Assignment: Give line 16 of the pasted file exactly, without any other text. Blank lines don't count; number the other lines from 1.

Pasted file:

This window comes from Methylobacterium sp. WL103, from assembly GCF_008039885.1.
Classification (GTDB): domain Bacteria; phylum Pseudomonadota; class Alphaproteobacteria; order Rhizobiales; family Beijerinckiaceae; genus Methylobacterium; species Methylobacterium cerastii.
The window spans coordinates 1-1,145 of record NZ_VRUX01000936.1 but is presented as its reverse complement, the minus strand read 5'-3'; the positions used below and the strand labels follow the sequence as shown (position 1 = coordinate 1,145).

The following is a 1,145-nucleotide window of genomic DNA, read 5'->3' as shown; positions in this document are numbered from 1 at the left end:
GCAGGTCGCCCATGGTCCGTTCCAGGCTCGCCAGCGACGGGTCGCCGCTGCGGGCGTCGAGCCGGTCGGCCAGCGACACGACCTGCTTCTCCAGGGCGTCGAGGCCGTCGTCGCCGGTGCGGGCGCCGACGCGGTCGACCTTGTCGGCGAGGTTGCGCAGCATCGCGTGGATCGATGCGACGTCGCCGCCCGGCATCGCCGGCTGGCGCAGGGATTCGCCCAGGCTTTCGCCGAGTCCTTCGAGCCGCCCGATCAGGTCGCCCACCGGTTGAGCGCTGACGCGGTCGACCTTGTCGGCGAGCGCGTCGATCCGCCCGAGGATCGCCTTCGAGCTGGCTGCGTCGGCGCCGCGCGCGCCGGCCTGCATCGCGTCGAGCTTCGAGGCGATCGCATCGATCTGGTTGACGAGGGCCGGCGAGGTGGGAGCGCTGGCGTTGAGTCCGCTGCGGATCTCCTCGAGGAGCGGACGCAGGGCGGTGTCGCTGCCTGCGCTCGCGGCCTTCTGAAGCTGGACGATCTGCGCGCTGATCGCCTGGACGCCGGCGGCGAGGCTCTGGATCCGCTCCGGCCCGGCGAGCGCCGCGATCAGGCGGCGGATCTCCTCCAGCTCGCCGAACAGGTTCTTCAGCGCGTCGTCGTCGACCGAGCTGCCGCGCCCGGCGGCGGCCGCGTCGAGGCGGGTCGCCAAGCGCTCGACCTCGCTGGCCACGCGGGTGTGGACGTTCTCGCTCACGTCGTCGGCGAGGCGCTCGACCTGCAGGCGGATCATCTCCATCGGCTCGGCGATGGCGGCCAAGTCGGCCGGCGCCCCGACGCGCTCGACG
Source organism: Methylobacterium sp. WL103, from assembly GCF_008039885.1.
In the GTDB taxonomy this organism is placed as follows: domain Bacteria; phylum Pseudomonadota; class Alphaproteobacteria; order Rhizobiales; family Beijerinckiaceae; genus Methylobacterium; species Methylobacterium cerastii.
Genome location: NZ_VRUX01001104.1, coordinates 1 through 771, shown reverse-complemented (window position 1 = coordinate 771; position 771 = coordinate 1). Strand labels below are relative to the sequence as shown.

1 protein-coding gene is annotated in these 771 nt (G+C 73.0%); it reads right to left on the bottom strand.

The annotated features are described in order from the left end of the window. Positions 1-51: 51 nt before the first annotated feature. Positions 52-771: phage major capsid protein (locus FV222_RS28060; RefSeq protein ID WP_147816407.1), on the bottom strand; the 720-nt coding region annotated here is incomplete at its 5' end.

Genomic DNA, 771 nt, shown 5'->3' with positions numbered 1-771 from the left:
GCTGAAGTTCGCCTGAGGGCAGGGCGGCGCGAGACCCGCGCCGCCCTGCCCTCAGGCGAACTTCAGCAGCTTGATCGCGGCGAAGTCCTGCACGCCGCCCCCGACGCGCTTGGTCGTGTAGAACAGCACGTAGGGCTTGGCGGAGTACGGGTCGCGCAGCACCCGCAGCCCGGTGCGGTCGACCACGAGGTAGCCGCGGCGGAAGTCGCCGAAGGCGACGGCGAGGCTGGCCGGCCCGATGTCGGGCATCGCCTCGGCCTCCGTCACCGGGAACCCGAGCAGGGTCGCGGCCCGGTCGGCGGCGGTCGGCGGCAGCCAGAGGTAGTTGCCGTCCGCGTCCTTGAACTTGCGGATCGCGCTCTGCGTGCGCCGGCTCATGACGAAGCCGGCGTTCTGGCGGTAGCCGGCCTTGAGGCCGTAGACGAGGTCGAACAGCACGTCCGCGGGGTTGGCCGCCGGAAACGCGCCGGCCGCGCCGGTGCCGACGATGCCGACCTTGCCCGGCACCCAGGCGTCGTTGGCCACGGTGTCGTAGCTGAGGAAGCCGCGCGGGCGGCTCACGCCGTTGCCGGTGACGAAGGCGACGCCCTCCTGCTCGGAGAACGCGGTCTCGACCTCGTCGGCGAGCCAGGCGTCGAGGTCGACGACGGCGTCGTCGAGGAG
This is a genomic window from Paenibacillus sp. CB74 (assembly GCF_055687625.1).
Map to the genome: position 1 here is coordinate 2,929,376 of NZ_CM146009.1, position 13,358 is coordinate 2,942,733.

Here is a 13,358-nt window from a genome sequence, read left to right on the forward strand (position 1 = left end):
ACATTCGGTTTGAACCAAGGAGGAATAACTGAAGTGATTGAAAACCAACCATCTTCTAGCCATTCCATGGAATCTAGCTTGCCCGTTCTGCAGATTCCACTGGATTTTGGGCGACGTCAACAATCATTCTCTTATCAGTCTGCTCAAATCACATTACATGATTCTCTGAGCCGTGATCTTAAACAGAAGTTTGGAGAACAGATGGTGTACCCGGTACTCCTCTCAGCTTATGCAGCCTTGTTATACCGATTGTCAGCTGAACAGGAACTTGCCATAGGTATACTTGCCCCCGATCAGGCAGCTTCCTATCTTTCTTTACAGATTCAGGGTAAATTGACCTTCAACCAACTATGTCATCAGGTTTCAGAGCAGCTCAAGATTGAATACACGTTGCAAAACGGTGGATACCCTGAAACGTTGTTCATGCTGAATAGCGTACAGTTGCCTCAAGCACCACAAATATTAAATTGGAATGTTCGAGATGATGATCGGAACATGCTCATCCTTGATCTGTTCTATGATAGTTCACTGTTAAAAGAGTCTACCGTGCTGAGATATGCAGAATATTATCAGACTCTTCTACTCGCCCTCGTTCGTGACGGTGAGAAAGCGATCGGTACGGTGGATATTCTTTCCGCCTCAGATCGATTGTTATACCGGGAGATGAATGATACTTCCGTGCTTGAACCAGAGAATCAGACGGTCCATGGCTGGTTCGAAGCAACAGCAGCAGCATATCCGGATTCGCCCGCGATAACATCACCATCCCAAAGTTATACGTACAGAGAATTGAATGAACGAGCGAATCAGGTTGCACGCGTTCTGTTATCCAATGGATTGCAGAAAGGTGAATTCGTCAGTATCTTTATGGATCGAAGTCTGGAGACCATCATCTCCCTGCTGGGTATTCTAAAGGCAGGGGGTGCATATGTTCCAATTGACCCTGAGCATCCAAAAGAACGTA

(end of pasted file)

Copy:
ACATTCGGTTTGAACCAAGGAGGAATAACTGAAGTGATTGAAAACCAACCATCTTCTAGCCATTCCATGGAATCTAGCTTGCCCGTTCTGCAGATTCCACTGGATTTTGGGCGACGTCAACAATCATTCTCTTATCAGTCTGCTCAAATCACATTACATGATTCTCTGAGCCGTGATCTTAAACAGAAGTTTGGAGAACAGATGGTGTACCCGGTACTCCTCTCAGCTTATGCAGCCTTGTTATACCGATTGTCAGCTGAACAGGAACTTGCCATAGGTATACTTGCCCCCGATCAGGCAGCTTCCTATCTTTCTTTACAGATTCAGGGTAAATTGACCTTCAACCAACTATGTCATCAGGTTTCAGAGCAGCTCAAGATTGAATACACGTTGCAAAACGGTGGATACCCTGAAACGTTGTTCATGCTGAATAGCGTACAGTTGCCTCAAGCACCACAAATATTAAATTGGAATGTTCGAGATGATGATCGGAACATGCTCATCCTTGATCTGTTCTATGATAGTTCACTGTTAAAAGAGTCTACCGTGCTGAGATATGCAGAATATTATCAGACTCTTCTACTCGCCCTCGTTCGTGACGGTGAGAAAGCGATCGGTACGGTGGATATTCTTTCCGCCTCAGATCGATTGTTATACCGGGAGATGAATGATACTTCCGTGCTTGAACCAGAGAATCAGACGGTCCATGGCTGGTTCGAAGCAACAGCAGCAGCATATCCGGATTCGCCCGCGATAACATCACCATCCCAAAGTTATACGTACAGAGAATTGAATGAACGAGCGAATCAGGTTGCACGCGTTCTGTTATCCAATGGATTGCAGAAAGGTGAATTCGTCAGTATCTTTATGGATCGAAGTCTGGAGACCATCATCTCCCTGCTGGGTATTCTAAAGGCAGGGGGTGCATATGTTCCAATTGACCCTGAGCATCCAAAAGAACGTA